A former resident of a Catholic orphanage has told an inquiry how she was beaten by nuns for asking her sister to take her out of the home.
June Smith, who waived her right to anonymity, moved in to Smyllum Park in Lanark, South Lanarkshire, in 1969 when she was about three or four.
She told the Scottish Child Abuse Inquiry in Edinburgh that residents would be hit with a belt or brush by nuns and staff would discuss who they were going to “pick on” each day.
Ms Smith said: “I tried to tell my sister. She phoned me and I was really upset and asked her if she could get me out.
“They overheard me. I was hit for that.”
She also told how she persistently wet the bed until she was 15, which saw her severely punished by staff and nuns.
This included being pulled out of bed, put in a cold bath, covered in disinfectant used on mattresses and having knuckles pushed into her head.
She added that children who wet their beds were made to carry their sheets up a hill so everybody knew what had happened, which meant they would be bullied.
Ms Smith also told how, from the age of six, she was woken up during the night and made to take tablets to stop bedwetting.
She added: “I (still) wake up every night. When I get to sleep I’m alright until 2am, then that’s me until 6am or 7am.”
Another witness told how his time at Smyllum, which was run by the Daughters of Charity of St Vincent de Paul, means he avoids certain meals with his family.
He was moved to the home in 1974, aged around eight years old, and left in 1981 but said his time there still impacts his life.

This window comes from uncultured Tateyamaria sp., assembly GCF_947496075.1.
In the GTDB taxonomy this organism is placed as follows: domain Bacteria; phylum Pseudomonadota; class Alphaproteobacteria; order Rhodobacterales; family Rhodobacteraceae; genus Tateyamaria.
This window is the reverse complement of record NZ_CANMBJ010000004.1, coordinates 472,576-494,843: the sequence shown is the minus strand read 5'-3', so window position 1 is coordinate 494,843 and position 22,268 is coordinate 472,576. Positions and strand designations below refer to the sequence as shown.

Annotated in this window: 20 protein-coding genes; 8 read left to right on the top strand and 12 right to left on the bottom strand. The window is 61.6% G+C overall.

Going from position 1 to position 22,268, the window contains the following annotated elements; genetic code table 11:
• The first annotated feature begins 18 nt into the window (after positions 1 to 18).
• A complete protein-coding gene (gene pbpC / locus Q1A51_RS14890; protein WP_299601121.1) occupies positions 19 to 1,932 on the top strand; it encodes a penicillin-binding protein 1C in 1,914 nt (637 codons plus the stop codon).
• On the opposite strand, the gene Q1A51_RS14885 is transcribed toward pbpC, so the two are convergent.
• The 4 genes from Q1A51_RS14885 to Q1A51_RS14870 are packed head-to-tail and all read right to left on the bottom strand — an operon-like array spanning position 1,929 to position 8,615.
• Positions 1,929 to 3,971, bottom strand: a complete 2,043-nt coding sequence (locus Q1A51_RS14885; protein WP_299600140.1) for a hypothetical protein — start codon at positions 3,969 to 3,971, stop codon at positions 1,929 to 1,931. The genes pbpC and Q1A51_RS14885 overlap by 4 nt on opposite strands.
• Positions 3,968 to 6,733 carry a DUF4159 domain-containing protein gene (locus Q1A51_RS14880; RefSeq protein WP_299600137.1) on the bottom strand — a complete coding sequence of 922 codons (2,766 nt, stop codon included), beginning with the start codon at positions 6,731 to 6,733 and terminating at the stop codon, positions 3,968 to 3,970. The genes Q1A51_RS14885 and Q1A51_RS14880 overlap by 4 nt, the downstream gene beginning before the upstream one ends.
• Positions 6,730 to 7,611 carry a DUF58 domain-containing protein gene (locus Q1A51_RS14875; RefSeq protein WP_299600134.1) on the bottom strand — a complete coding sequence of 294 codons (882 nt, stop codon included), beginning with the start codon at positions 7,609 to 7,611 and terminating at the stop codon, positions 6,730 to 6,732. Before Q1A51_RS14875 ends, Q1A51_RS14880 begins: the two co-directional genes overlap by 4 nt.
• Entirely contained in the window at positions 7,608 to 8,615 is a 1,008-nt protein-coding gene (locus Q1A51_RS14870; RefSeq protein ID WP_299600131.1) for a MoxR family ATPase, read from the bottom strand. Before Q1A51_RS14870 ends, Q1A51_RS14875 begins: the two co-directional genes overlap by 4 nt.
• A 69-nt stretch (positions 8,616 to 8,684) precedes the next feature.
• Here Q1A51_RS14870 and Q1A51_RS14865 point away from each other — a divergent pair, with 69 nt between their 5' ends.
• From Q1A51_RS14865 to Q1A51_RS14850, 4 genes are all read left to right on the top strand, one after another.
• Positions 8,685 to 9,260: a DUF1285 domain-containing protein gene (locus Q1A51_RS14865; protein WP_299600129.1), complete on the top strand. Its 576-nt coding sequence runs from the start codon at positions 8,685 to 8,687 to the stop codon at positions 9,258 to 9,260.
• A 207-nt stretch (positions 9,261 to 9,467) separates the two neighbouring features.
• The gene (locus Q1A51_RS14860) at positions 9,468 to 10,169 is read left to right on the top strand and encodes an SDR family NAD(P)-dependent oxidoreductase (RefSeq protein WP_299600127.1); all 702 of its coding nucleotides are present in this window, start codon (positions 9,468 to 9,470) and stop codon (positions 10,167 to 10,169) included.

Punishments included being beaten with “Jesus slippers” and being locked in a dark room, he told the inquiry.
The witness said: “What was put in front of you, you had to eat – we were getting force-fed.
“The sister would come behind you, hold your nose and ram it down you.
“When my partner cooks, she will make macaroni, lasagna or pasta. The smell… I just have to get away from it.”
The witness said “70%” of his time at the home was enjoyable and he saw one of the nuns and a worker at the home as parent figures.
Colin MacAuley QC, counsel to the inquiry, put it to the witness that a particular nun has been spoken to by the inquiry and does not accept there were any beatings during her time there. The witness added: “That’s a lie.”
Another witness told how a worker almost “suffocated” him on his first night at Smyllum in 1973, aged six.
He said he was shoved into his tightly-made bed by the man, who then sat on the pillow end so he could not get out.
The witness, who said this treatment happened a number of times, added: “After a couple of minutes I would be let out and he would be standing there laughing at me.”
The inquiry before Lady Smith continues.